Experiment Confirms: Less Sleep = More Weight

Midnight Snacking in Front of a Fridge

photo: blog.frankiefoto.com

A doctoral candidate at the University of Pennsylvania, Andrea Spaeth, conducted a very interesting experiment involving 225 people, a sleep lab, and food. Her findings may provide an explanation to something we intuitively know – late night snacking leads to weight gain.

Healthy, non-obese adults were randomly divided into 2 groups. One group slept 4 hours a night, and the other was allotted 10 hours. The differences in food behavior between the two groups was immediate. Both groups were served regular meals, but they also had access to a “well stocked” kitchen at all times.The experiment was run in smaller groups and lasted 5-18 days.

Results: the sleep deprived ate more, especially in the late night hours. As a result they started to gain weight. They tended to eat more fatty foods during their midnight kitchen forays. Interestingly, the men gained more weight than women. And African-Americans gained weight more rapidly than Caucasians.

What can we learn?

  • The more you sleep, the less opportunities you have for unplanned eating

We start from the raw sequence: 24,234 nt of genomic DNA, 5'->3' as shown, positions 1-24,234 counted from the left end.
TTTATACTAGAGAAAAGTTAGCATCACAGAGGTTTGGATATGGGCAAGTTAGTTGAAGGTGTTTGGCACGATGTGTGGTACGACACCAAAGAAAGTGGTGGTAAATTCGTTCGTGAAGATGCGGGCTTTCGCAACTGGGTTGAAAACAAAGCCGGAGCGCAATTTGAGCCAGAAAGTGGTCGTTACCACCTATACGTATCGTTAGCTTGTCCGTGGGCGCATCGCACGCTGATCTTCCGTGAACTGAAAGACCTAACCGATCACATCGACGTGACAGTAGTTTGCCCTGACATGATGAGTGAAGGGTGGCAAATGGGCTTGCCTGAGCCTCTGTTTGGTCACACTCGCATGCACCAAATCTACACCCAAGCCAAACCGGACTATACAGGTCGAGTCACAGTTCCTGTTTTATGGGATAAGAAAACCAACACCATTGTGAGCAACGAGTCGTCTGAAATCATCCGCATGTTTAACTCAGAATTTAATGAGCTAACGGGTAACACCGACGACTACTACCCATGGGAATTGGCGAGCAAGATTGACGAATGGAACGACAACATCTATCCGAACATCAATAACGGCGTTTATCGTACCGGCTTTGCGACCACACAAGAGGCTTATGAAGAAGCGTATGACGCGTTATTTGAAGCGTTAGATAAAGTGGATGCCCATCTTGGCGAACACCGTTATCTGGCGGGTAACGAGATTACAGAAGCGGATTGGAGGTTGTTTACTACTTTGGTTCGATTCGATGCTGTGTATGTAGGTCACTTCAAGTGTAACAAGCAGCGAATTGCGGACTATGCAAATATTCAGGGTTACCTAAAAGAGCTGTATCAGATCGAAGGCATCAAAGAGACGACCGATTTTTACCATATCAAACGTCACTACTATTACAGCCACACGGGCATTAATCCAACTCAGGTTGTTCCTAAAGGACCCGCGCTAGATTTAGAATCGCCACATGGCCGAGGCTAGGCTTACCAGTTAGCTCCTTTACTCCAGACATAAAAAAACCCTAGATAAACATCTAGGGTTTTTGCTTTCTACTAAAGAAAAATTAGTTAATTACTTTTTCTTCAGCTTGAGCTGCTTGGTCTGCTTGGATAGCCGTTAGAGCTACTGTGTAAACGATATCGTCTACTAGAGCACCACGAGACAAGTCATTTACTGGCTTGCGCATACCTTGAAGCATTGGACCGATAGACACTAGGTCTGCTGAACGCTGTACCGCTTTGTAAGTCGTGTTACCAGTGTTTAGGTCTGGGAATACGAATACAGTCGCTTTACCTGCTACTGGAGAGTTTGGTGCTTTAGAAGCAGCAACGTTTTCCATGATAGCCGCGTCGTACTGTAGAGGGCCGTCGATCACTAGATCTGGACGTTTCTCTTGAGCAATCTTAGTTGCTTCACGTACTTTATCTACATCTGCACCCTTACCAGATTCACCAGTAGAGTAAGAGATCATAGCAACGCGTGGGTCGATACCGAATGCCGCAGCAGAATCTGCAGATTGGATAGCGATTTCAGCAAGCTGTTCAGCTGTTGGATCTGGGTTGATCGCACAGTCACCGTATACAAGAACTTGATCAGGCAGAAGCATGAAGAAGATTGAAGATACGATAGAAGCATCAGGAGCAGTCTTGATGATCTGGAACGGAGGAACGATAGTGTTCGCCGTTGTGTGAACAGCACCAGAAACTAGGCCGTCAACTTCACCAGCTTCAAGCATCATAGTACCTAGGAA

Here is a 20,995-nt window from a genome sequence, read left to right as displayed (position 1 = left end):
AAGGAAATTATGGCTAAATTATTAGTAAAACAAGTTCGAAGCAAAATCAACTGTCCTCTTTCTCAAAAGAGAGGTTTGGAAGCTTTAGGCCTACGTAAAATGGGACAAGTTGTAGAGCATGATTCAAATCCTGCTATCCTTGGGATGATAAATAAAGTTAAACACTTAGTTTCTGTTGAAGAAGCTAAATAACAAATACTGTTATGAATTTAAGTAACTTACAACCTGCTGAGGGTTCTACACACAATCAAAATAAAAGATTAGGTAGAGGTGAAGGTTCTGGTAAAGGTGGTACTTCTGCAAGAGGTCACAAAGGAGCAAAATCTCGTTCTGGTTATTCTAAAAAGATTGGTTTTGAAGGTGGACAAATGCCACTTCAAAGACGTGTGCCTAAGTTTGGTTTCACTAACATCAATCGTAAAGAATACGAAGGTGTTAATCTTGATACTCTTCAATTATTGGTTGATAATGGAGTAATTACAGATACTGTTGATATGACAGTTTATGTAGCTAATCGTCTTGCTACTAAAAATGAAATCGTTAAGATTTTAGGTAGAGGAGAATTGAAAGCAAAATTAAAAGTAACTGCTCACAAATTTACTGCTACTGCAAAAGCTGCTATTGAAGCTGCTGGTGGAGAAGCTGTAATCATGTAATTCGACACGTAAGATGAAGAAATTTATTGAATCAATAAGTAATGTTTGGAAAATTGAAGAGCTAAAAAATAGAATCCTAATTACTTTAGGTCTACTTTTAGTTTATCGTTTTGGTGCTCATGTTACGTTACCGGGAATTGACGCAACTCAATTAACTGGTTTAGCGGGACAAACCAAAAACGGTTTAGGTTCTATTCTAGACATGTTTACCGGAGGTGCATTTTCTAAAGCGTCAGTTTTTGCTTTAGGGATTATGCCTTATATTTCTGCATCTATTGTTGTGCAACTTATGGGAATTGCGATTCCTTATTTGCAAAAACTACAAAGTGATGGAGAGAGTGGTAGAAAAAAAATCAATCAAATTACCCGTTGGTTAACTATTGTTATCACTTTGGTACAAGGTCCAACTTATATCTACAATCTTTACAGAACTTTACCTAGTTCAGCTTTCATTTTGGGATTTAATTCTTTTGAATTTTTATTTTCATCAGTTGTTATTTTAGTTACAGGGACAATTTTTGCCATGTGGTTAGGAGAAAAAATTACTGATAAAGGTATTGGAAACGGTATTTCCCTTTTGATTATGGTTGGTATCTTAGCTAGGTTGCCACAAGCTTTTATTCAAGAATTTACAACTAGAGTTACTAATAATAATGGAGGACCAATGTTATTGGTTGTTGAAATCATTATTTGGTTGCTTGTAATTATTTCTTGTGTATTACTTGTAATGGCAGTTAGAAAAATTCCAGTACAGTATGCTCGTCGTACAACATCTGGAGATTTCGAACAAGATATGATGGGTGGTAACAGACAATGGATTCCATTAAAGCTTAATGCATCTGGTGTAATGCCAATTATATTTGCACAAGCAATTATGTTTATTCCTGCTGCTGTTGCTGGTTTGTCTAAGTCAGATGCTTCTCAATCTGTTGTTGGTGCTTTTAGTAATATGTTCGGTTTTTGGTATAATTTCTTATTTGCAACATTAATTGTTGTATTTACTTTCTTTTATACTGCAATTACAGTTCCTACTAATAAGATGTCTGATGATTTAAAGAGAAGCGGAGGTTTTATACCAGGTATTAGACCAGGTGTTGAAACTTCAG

• A good weight loss plan should include healthy sleep. Current scientific recommendations are 7-9 hours a night.

Are you getting enough hours of sleep every night?

How do you combat late night munchies?

  • Jes

    This seems to be a question of cause and effect. Is the cause of weight gain due to the fact that the sleep deprived at more, ate later at night, or a combination? There are too many variables that were not defined specifically enough to say it was the time of consumption.

  • Kim

    My co-worker and I figured this out years ago. When either of us didn’t sleep well the night before, we were starving at our coffee break. I could see how if you didn’t get enough sleep on a regular basis, the pounds could add up.